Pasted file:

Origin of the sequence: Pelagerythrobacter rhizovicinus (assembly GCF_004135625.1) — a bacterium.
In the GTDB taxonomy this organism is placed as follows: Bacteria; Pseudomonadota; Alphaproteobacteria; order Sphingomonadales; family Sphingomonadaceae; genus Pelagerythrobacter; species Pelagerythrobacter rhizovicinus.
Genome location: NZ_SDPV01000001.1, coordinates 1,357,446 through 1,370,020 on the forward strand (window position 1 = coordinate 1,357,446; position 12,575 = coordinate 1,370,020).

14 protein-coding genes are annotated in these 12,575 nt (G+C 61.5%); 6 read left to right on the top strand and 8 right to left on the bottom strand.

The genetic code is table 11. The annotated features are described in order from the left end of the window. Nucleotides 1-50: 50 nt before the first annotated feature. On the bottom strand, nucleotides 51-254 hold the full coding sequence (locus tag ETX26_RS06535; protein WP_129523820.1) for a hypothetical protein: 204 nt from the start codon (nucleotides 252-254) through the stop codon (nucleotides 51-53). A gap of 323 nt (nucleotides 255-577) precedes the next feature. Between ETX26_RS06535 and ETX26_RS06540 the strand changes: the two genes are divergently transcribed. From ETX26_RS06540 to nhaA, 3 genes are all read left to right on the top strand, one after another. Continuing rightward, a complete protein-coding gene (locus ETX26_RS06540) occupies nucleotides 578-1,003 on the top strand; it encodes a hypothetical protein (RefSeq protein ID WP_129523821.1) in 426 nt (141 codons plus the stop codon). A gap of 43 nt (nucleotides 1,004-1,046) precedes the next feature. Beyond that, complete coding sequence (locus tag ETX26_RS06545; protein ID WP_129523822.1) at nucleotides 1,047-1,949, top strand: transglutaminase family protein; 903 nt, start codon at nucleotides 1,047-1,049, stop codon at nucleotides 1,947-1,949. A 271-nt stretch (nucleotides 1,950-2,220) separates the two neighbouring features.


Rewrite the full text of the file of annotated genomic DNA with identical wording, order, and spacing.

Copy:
Origin of the sequence: Pelagerythrobacter rhizovicinus (assembly GCF_004135625.1) — a bacterium.
In the GTDB taxonomy this organism is placed as follows: Bacteria; Pseudomonadota; Alphaproteobacteria; order Sphingomonadales; family Sphingomonadaceae; genus Pelagerythrobacter; species Pelagerythrobacter rhizovicinus.
Genome location: NZ_SDPV01000001.1, coordinates 1,357,446 through 1,370,020 on the forward strand (window position 1 = coordinate 1,357,446; position 12,575 = coordinate 1,370,020).

14 protein-coding genes are annotated in these 12,575 nt (G+C 61.5%); 6 read left to right on the top strand and 8 right to left on the bottom strand.

The genetic code is table 11. The annotated features are described in order from the left end of the window. Nucleotides 1-50: 50 nt before the first annotated feature. On the bottom strand, nucleotides 51-254 hold the full coding sequence (locus tag ETX26_RS06535; protein WP_129523820.1) for a hypothetical protein: 204 nt from the start codon (nucleotides 252-254) through the stop codon (nucleotides 51-53). A gap of 323 nt (nucleotides 255-577) precedes the next feature. Between ETX26_RS06535 and ETX26_RS06540 the strand changes: the two genes are divergently transcribed. From ETX26_RS06540 to nhaA, 3 genes are all read left to right on the top strand, one after another. Continuing rightward, a complete protein-coding gene (locus ETX26_RS06540) occupies nucleotides 578-1,003 on the top strand; it encodes a hypothetical protein (RefSeq protein ID WP_129523821.1) in 426 nt (141 codons plus the stop codon). A gap of 43 nt (nucleotides 1,004-1,046) precedes the next feature. Beyond that, complete coding sequence (locus tag ETX26_RS06545; protein ID WP_129523822.1) at nucleotides 1,047-1,949, top strand: transglutaminase family protein; 903 nt, start codon at nucleotides 1,047-1,049, stop codon at nucleotides 1,947-1,949. A 271-nt stretch (nucleotides 1,950-2,220) separates the two neighbouring features.